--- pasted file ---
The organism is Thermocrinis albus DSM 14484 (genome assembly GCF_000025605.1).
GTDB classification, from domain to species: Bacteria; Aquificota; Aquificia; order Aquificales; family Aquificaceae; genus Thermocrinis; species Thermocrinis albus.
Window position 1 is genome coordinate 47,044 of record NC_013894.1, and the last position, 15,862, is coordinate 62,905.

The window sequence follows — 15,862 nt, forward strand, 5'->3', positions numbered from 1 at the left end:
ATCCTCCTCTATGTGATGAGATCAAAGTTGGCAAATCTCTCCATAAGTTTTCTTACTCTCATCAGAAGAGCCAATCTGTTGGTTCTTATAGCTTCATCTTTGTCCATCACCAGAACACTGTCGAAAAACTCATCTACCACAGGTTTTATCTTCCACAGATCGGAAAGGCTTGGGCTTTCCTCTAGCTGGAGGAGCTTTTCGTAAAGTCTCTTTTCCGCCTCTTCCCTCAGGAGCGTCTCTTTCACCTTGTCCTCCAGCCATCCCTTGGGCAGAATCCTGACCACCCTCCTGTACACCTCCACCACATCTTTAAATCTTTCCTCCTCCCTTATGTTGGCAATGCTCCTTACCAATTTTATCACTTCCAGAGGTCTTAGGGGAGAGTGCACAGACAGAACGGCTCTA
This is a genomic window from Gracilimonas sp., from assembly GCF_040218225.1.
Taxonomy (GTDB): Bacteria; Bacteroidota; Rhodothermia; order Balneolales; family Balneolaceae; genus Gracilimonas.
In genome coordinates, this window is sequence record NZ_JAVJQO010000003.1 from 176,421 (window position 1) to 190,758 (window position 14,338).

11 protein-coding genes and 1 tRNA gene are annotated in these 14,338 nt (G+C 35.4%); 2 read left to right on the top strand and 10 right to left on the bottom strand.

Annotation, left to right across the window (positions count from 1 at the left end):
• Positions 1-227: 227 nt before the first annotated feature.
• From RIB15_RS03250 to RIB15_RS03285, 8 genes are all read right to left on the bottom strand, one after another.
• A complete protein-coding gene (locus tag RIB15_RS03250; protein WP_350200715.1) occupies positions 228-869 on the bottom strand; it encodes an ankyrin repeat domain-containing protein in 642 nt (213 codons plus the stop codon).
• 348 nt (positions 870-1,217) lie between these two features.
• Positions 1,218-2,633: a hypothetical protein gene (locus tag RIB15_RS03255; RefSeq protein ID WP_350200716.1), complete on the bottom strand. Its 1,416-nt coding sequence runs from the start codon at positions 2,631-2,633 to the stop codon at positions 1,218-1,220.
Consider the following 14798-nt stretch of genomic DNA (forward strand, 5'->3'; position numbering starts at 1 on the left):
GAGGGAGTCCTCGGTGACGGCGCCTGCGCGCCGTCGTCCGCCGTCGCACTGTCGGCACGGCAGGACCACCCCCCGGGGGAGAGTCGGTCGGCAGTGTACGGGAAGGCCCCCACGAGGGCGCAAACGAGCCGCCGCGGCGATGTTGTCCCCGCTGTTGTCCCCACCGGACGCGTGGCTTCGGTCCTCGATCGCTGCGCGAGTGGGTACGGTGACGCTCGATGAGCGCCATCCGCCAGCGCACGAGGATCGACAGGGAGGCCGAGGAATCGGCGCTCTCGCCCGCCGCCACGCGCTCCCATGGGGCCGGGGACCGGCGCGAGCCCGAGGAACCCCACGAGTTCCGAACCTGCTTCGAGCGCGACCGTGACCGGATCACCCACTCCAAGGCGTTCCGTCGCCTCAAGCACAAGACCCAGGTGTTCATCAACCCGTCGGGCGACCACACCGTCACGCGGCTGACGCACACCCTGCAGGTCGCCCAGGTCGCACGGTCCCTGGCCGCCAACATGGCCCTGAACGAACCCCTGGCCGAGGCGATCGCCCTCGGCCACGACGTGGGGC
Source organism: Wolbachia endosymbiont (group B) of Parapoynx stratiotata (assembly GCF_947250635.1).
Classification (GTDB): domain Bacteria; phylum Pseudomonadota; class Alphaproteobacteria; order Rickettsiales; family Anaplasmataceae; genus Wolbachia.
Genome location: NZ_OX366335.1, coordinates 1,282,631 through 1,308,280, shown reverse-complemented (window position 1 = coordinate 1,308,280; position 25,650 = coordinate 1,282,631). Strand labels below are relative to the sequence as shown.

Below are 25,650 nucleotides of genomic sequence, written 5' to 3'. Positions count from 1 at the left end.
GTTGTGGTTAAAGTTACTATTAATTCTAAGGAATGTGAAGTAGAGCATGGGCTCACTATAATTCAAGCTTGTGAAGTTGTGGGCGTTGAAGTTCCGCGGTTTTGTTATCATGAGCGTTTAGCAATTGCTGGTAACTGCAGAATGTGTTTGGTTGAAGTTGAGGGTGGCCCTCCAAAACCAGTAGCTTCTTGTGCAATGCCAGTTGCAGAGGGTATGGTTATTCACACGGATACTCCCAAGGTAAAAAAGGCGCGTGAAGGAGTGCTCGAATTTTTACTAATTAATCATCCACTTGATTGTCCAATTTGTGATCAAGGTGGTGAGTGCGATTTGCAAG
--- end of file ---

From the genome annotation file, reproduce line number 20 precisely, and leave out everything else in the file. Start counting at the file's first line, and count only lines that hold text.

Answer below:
Genome location: NZ_OX366335.1, coordinates 1,282,631 through 1,308,280, shown reverse-complemented (window position 1 = coordinate 1,308,280; position 25,650 = coordinate 1,282,631). Strand labels below are relative to the sequence as shown.